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Christmas Spending

by Ashleigh Cooper on December 14, 2012

This week I caught up with a friend of mine, Alicia, for her son’s 3rd birthday party. Alicia is 28, her husband Darren is 26 and they have two children aged 3 years and 14 months.

Alicia’s husband has been on workers’ compensation after an injury at work, and she has just stopped working, as he could no longer care for their two children with his injury.

They have a mortgage over their home, and have been able to make their repayments based on the one wage (at a lower salary rate while on compensation) and ‘survive’ week to week without the extra little luxuries.

When we caught up for the birthday party I was seated at the table with four generations of her family. Her grandmother, mother, Alicia and her sons.

Although I have been managing people’s finances for years I was really shocked when I discovered that the three older generations seated at the same table ALL had the same money issues, and were all going to be purchasing their Christmas presents on credit (either borrowed money from others, advanced pays or the good old credit card).

I know that sometimes unexpected expenses pop up but I’m pretty sure that Christmas has been at the same time every year since Granny at the table was young. Surely by the time you turn 76 you would KNOW that it is coming and perhaps you could plan in advance.

After seeing this all unravel in front of me, and hearing them worried about ‘how will we pay it off after Christmas’ I thought it might be a good idea to give you my top 5 Christmas spending tips:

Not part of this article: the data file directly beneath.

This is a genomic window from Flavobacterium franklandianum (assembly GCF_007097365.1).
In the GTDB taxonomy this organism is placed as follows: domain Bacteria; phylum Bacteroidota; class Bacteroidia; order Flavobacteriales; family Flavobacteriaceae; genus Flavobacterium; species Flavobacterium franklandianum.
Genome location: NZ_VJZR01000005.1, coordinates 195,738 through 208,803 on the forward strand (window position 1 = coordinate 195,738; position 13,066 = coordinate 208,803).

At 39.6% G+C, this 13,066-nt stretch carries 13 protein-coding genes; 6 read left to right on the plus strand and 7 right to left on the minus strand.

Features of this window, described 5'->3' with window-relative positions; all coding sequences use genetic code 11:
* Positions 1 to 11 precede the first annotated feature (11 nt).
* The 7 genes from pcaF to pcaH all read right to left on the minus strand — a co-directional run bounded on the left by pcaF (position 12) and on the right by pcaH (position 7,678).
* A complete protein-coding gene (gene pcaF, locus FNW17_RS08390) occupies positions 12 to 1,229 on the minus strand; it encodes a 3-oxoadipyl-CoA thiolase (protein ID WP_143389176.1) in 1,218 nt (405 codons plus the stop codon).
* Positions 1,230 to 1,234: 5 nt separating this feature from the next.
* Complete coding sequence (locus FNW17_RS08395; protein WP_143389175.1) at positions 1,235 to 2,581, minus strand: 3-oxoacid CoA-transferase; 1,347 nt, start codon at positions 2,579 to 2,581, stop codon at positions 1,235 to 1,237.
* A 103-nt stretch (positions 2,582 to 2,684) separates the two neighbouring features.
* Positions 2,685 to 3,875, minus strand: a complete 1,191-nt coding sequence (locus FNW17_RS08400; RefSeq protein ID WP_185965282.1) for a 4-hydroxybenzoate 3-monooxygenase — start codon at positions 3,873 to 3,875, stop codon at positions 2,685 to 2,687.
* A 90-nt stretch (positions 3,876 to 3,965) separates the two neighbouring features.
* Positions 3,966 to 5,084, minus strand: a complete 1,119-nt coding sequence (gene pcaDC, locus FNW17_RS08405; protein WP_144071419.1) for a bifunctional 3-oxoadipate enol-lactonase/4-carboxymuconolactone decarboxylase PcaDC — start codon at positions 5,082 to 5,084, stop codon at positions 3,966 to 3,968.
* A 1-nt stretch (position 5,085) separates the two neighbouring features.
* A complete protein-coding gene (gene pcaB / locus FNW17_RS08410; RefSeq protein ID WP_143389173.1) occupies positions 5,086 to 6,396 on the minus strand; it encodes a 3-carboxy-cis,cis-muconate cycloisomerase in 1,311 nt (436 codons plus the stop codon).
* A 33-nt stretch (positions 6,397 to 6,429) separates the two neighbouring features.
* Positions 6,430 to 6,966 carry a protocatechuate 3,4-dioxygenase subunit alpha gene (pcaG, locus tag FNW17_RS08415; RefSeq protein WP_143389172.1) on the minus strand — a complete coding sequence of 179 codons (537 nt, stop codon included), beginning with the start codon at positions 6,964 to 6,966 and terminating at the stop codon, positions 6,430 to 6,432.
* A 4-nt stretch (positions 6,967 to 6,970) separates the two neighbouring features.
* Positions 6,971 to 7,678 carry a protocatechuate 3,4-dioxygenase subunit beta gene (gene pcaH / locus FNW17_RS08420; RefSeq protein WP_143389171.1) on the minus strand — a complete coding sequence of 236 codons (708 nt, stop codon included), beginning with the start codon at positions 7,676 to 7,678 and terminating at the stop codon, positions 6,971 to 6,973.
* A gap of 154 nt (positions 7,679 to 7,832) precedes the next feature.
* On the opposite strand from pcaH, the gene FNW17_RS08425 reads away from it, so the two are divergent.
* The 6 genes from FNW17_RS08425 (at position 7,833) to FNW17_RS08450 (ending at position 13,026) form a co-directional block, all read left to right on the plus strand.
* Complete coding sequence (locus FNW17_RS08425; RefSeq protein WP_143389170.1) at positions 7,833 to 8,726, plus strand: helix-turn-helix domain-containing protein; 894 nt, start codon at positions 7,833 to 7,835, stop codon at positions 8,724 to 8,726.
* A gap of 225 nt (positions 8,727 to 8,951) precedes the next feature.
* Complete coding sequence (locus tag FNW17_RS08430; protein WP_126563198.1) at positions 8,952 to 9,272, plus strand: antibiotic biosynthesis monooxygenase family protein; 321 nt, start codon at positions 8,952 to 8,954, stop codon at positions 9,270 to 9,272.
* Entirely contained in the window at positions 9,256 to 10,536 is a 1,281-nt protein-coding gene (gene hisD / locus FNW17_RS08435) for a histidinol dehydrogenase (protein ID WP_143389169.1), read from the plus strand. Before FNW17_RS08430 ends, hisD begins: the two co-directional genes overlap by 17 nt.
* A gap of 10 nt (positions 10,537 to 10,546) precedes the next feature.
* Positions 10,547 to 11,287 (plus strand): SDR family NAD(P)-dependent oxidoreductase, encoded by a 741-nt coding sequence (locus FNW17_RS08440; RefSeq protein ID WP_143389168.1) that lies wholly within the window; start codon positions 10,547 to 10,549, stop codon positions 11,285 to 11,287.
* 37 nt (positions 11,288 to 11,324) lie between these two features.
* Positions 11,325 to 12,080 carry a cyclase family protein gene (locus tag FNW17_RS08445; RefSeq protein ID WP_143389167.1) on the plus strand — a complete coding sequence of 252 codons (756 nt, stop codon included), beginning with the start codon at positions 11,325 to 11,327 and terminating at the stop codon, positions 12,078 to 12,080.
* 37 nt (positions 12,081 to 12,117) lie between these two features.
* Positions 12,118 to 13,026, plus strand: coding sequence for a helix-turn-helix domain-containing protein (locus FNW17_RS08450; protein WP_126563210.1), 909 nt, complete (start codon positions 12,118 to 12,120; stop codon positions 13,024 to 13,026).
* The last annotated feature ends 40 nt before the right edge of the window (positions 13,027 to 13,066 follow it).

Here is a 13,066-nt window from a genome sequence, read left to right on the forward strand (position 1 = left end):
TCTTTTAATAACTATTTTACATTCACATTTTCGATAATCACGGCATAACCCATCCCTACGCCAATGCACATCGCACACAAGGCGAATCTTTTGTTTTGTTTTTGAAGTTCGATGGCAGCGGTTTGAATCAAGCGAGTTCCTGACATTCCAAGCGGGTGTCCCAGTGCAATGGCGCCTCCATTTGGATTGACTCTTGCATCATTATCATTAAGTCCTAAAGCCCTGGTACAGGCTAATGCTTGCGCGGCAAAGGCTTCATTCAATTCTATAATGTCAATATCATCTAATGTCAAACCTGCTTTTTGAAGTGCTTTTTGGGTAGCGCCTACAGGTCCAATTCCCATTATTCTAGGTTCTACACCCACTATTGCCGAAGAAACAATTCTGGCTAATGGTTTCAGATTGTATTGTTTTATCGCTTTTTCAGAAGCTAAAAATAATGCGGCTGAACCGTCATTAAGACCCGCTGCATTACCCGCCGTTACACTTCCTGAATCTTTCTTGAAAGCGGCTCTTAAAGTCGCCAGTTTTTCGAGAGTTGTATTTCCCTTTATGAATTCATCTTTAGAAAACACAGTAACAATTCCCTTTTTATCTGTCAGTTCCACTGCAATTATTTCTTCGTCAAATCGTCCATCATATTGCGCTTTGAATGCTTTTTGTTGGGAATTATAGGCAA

1. Buy what you can afford. I know this sounds like common sense, but it can be hard. I know there is nothing worse than someone buying you a $100 gift and then you hand over your $5 gift! There can be ways to avoid the embarrassment. Send out a text message to people who will be buying you a gift and tell them in advance that you are on a price limit or have that awkward conversation in person. You will probably find that they are in the same boat and are grateful for the honest chat and savings in their wallet.
  2. Buy in advance. I know this tip might be a little late considering it is already December, but try to buy presents over a few pay periods. This will help you avoid one massive spending spree.
  3. Buy with CASH or EFTPOS Debit Cards only. You don’t want to be still paying for your Christmas presents in July next year. Use cash and if you can’t afford it, look for something else.
  4. Make a list of who you need to buy for and set a dollar limit before you start.
  5. Lastly, open a Christmas savings account for next year, so by the time Christmas comes around you already have some savings going forward.

Wishing you all a wonderful Christmas,

Until next time


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